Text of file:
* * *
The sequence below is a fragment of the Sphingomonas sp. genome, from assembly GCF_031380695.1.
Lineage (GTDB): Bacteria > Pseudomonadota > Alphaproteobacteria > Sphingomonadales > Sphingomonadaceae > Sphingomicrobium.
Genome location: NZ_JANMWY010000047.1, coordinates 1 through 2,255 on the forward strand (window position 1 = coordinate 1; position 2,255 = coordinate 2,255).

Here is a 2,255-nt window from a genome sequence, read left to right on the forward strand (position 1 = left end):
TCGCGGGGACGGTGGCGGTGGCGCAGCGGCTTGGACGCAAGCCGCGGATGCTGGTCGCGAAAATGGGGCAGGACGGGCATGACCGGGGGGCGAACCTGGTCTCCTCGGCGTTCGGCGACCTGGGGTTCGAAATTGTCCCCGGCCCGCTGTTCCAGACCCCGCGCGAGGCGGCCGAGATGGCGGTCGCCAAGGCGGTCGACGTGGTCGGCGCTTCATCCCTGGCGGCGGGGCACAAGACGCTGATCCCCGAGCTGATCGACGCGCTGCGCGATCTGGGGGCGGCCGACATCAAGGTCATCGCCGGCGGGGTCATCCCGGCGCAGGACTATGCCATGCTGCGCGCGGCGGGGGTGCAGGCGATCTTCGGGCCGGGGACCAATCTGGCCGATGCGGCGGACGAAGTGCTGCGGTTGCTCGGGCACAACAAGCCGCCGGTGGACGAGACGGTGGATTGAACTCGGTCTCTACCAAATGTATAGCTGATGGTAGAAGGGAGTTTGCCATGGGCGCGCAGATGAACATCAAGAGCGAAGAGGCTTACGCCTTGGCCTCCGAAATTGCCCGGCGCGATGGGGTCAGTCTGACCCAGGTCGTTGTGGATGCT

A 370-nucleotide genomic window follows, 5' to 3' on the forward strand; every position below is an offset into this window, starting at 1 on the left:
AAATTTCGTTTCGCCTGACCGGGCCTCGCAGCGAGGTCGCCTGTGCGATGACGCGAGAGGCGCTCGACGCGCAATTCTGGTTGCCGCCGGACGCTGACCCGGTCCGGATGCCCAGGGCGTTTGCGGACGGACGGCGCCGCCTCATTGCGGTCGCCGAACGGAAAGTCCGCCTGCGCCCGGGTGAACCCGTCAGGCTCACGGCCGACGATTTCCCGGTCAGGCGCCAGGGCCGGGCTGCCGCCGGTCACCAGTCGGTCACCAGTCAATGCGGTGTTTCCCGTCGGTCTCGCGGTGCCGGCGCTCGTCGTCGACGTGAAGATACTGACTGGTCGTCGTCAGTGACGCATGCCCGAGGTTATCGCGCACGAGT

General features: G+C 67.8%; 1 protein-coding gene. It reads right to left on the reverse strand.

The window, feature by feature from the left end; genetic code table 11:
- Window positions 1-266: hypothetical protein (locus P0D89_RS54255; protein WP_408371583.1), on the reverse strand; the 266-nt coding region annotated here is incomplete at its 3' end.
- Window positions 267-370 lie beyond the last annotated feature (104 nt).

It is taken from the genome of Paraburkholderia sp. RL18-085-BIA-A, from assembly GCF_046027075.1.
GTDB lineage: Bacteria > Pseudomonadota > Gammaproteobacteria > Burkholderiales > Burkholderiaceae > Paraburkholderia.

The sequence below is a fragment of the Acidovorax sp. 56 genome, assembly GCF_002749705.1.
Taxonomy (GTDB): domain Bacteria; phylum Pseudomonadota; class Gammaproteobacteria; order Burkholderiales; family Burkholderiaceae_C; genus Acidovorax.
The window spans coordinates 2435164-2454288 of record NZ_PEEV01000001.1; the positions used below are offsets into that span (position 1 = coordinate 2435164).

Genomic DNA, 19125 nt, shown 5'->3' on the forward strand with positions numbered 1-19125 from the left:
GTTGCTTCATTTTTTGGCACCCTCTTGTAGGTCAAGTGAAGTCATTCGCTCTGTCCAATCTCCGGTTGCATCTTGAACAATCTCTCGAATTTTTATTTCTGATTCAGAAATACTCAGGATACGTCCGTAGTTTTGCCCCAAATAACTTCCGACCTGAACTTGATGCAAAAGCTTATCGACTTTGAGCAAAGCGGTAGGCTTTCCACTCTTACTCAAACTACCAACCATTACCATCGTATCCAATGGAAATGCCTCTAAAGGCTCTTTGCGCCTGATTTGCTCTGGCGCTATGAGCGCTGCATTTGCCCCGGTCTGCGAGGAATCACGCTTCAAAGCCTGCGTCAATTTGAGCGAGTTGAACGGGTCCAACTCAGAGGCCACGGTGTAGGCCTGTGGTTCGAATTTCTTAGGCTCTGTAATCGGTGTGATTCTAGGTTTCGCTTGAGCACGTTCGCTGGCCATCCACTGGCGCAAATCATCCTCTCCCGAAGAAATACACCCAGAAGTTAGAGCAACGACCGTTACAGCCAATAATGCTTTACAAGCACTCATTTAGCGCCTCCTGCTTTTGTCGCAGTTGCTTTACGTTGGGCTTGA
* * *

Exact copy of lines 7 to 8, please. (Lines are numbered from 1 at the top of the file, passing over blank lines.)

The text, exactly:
AAATTTCGTTTCGCCTGACCGGGCCTCGCAGCGAGGTCGCCTGTGCGATGACGCGAGAGGCGCTCGACGCGCAATTCTGGTTGCCGCCGGACGCTGACCCGGTCCGGATGCCCAGGGCGTTTGCGGACGGACGGCGCCGCCTCATTGCGGTCGCCGAACGGAAAGTCCGCCTGCGCCCGGGTGAACCCGTCAGGCTCACGGCCGACGATTTCCCGGTCAGGCGCCAGGGCCGGGCTGCCGCCGGTCACCAGTCGGTCACCAGTCAATGCGGTGTTTCCCGTCGGTCTCGCGGTGCCGGCGCTCGTCGTCGACGTGAAGATACTGACTGGTCGTCGTCAGTGACGCATGCCCGAGGTTATCGCGCACGAGT

General features: G+C 67.8%; 1 protein-coding gene. It reads right to left on the reverse strand.